A pleasant change for both partiesBy JACK LINTON,
With the runoffs last week, the 2018 mid-term elections finally came to an end for Mississippians.
I would say thank God, but with name calling, smear tactics, and general lack of class by both parties, I am confident God had little to do with the election or lately, with American politics in general.
Since the election, I have heard a lot of moaning and groaning about the outcome.
The Epsy supporters say the state missed a great opportunity to bring about change and show we are a progressive state ready to move forward.
Maybe so, but the truth is the Democratic party at both state and federal levels struggles to provide viable, baggage-free candidates to inspire change and sway borderline voters to their cause.
The second truth is if Mississippians continue to look to a political party for change, change will be slow (if it happens at all) regardless of the party in power.
Only the people can truly bring about change, and that is by voting even though the results do not always workout like we hoped; by revolution, which is messy and often temporary; or by education, which is unsatisfactorily slow but over time tends to be a more permanent solution.
Race relation in Mississippi is a good example.
Although race relations still travel hard in the state, today those relations are much better than they were 50 years ago, and that is the result of rolling back ignorance through education in schools and in homes.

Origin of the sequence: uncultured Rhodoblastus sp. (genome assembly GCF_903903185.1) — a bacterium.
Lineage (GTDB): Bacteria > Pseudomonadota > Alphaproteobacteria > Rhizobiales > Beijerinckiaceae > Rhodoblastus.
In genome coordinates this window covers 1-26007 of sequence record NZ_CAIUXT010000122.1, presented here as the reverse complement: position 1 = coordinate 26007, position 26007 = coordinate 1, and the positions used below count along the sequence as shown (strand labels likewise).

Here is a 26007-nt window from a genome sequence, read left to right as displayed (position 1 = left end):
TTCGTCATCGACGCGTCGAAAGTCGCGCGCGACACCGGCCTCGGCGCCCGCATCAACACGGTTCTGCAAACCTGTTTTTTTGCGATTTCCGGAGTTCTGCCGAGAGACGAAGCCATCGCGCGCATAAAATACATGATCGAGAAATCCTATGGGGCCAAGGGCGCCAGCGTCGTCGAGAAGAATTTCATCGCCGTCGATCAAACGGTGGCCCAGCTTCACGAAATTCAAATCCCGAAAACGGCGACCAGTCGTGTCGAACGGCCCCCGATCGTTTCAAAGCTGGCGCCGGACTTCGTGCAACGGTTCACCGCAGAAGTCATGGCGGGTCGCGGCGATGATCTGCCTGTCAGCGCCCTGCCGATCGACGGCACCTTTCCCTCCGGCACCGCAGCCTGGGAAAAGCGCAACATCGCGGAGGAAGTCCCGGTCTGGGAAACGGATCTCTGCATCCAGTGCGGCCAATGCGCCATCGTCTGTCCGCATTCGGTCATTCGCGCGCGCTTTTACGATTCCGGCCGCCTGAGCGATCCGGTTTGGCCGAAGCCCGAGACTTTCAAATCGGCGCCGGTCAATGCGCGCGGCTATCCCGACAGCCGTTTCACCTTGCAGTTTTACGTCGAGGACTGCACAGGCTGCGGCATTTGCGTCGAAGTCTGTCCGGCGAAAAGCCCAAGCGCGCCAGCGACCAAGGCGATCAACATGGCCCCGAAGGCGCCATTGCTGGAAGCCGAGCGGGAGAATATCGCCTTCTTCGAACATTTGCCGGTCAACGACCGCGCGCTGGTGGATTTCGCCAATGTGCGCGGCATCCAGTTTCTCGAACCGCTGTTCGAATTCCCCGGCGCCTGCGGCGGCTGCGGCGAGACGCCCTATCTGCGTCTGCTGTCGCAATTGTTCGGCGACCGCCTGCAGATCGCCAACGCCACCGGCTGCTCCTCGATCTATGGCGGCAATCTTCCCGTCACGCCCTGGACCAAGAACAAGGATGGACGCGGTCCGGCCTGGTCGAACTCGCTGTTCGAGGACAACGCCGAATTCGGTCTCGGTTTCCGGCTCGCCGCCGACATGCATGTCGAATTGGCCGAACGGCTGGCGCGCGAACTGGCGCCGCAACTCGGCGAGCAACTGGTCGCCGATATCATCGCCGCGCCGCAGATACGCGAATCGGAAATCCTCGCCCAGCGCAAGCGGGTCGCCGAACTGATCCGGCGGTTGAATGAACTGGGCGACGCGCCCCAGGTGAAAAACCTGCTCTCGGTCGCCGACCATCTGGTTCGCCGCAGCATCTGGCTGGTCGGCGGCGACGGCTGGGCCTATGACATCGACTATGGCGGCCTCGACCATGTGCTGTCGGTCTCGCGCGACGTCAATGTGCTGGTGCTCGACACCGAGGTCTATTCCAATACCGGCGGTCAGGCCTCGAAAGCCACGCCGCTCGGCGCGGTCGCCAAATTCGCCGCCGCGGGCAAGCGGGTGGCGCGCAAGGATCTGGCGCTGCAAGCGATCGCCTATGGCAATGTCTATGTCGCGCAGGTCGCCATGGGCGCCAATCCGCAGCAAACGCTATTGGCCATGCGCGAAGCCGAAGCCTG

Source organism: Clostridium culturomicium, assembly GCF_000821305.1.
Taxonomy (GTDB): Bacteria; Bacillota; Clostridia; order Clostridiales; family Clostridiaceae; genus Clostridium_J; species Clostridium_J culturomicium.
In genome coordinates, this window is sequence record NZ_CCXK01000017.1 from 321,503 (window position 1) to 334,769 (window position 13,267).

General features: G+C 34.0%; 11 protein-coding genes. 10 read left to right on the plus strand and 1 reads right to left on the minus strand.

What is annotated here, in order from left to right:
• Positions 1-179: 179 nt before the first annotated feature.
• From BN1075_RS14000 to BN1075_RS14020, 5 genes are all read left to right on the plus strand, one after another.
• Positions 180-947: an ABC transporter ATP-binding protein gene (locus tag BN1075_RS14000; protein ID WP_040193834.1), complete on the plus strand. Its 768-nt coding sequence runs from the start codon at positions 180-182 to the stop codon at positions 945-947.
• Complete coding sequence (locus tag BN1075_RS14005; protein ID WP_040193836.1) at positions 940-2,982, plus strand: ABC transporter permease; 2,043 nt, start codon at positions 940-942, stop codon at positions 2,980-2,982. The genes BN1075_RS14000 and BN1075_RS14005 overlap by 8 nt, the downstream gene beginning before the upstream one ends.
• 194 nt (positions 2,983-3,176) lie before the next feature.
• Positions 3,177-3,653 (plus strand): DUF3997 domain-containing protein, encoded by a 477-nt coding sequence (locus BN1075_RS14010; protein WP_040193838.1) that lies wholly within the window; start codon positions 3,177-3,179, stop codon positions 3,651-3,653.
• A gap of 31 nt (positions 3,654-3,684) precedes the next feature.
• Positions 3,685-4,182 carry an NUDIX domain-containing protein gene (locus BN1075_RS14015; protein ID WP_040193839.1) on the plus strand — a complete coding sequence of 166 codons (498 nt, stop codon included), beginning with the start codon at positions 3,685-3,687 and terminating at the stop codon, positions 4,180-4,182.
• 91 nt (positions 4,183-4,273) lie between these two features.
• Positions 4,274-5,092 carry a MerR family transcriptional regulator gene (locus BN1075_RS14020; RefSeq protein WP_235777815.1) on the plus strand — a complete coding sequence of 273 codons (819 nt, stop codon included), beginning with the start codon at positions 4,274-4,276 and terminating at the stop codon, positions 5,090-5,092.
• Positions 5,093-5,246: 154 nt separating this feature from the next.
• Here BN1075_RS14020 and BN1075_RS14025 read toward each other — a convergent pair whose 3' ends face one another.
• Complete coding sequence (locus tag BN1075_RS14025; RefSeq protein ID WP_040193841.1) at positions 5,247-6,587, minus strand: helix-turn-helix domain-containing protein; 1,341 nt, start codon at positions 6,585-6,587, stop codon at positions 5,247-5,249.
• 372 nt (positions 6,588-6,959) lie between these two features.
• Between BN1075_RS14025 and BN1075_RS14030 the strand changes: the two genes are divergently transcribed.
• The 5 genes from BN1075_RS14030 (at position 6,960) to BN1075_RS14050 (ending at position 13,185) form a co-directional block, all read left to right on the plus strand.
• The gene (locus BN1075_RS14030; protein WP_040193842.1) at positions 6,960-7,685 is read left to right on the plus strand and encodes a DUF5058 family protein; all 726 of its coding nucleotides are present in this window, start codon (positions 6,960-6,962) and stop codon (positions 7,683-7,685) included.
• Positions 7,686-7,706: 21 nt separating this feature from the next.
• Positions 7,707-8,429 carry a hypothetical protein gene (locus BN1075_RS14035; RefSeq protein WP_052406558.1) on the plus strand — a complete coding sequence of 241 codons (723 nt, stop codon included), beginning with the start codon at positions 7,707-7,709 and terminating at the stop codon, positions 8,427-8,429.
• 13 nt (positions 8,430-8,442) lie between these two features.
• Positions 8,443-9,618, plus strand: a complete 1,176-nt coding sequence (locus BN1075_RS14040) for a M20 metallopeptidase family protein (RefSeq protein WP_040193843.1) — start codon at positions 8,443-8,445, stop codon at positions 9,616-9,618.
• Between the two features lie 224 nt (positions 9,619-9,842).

Today, Mississippi kids no longer see black and white the way my generation and previous generations did, and that is good but slow in coming.
The line between black and white has been blurred, and over time the same will happen with hardcore conservative and liberal sentiments.
In the future, a new generation will be born where the line between black and white and conservative and liberal will only exist in the hearts and minds of dinosaurs drawing their last breaths.
I am not talking about the demise of conservative or liberal values, but rather an educated society that can engage in discourse absent of name calling and labeling.
I am talking about a society that understands the color of a man’s skin does not make him a conservative or a liberal, a Democrat or a Republican, or right or wrong.
I am talking about the rise of a generation that will stomp on the neck of the serpent and treat all people with respect for their beliefs, culture, values and worth as human beings. Unfortunately, that day has not come, but until it does, there are better ways to spend time than crying over spilt milk.
The election was won fair and square! If you don’t like the results look for a better candidate for the next round in two years.
Maybe a candidate can be found who doesn’t need to defend his/her past (right or wrong), and one who will speak to what he/she will do if elected rather than - like his opponent - point fingers and name call.
Wouldn’t that be a pleasant change for both parties?
Now retired, Jack Linton served as assistant superintendent of Petal Schools from 2007 to 2013. Prior to that, he was principal of Petal High School from 1997 to 2007. In 2004, Linton was named Mississippi High School Principal of the Year. A native of Lamar County, he graduated with degrees from both the University of Southern Mississippi and William Carey University.